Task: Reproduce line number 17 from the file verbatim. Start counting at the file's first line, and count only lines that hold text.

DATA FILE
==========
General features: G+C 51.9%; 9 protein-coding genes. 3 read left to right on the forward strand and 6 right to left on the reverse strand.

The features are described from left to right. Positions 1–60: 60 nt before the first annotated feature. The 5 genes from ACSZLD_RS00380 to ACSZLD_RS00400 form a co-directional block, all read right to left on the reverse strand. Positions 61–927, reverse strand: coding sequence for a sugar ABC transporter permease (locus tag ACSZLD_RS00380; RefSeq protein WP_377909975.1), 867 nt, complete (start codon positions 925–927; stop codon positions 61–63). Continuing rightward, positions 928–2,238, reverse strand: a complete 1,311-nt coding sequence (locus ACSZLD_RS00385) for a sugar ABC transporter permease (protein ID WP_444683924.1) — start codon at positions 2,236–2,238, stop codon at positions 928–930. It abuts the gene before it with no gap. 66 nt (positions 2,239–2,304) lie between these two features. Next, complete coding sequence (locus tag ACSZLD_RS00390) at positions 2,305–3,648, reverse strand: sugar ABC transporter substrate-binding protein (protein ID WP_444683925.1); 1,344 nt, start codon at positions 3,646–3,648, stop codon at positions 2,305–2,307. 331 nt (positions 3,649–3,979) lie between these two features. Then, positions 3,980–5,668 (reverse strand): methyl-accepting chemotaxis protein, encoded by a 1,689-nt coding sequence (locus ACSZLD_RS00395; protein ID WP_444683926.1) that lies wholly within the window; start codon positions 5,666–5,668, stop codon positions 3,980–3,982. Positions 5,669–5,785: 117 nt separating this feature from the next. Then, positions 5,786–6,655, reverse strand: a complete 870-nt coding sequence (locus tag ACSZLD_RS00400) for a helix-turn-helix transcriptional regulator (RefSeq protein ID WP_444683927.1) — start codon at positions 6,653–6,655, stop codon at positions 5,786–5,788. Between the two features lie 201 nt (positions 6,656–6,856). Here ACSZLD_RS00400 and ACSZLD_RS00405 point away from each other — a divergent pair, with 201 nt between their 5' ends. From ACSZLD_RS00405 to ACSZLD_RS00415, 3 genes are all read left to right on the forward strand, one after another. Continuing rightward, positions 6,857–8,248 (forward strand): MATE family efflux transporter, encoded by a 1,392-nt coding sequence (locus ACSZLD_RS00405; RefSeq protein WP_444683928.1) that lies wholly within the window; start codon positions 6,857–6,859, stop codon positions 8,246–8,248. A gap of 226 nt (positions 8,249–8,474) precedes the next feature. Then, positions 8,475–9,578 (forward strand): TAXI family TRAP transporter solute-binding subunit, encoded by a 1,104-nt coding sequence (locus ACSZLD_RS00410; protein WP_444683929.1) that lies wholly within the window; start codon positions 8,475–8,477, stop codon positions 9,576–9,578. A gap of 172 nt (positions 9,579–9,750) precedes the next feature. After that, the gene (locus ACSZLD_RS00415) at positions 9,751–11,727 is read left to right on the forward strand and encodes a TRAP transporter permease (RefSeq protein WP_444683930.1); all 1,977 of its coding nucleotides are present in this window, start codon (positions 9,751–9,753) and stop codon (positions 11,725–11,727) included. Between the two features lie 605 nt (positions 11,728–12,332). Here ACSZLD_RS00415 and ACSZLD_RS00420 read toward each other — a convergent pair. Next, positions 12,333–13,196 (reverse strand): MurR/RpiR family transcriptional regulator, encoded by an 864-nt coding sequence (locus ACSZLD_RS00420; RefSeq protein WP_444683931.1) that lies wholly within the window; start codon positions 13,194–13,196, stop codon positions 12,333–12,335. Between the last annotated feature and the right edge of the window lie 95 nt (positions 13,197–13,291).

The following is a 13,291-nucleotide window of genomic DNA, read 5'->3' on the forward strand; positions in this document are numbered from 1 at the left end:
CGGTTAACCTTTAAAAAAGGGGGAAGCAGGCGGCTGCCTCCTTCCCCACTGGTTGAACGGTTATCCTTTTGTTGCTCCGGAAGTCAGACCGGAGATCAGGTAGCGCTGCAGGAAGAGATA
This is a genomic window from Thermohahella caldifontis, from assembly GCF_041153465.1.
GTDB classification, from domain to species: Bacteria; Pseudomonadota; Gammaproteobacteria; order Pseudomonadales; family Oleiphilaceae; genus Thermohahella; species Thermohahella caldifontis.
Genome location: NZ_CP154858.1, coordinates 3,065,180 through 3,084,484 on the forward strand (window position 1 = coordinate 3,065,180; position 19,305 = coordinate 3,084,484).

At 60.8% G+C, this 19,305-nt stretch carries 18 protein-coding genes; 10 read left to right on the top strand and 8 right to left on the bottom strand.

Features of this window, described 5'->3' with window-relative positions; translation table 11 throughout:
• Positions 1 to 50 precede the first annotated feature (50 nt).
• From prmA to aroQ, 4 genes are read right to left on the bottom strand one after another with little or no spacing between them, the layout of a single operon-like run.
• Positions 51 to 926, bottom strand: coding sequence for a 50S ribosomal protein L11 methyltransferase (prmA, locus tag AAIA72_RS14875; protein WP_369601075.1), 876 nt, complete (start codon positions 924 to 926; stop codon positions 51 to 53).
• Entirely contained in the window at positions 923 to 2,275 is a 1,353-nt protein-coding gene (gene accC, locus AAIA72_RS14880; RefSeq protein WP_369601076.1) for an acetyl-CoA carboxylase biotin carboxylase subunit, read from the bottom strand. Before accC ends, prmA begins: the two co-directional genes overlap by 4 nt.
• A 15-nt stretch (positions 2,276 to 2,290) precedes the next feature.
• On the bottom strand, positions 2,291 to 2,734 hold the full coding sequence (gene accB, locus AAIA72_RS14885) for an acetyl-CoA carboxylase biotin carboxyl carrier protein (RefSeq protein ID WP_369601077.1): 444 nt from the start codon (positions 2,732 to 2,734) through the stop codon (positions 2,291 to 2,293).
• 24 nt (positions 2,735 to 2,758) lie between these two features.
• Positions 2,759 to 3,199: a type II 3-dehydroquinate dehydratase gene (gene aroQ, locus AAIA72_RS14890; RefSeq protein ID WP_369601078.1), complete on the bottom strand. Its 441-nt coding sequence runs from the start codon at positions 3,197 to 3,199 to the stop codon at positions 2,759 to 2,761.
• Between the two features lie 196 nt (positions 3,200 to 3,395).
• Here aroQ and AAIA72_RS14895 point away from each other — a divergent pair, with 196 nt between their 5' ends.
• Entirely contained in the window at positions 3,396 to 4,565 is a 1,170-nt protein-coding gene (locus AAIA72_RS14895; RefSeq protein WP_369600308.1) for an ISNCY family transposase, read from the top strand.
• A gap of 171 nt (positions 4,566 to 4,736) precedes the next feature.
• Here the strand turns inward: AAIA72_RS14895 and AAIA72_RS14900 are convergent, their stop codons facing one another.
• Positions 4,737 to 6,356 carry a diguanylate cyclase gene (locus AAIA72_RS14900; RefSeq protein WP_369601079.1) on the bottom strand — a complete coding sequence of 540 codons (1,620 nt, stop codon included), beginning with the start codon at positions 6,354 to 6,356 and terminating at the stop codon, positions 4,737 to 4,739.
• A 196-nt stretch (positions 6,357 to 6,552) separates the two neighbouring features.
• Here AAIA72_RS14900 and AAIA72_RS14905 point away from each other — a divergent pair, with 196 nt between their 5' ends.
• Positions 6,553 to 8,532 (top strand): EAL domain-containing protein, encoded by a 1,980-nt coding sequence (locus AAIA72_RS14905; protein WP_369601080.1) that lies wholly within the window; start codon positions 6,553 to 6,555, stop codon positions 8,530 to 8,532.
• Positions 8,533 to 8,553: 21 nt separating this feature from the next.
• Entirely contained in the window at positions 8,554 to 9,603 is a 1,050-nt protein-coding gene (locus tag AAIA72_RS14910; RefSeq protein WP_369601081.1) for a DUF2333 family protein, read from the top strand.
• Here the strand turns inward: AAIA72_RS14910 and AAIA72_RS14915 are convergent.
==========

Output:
• Positions 2,759 to 3,199: a type II 3-dehydroquinate dehydratase gene (gene aroQ, locus AAIA72_RS14890; RefSeq protein ID WP_369601078.1), complete on the bottom strand. Its 441-nt coding sequence runs from the start codon at positions 3,197 to 3,199 to the stop codon at positions 2,759 to 2,761.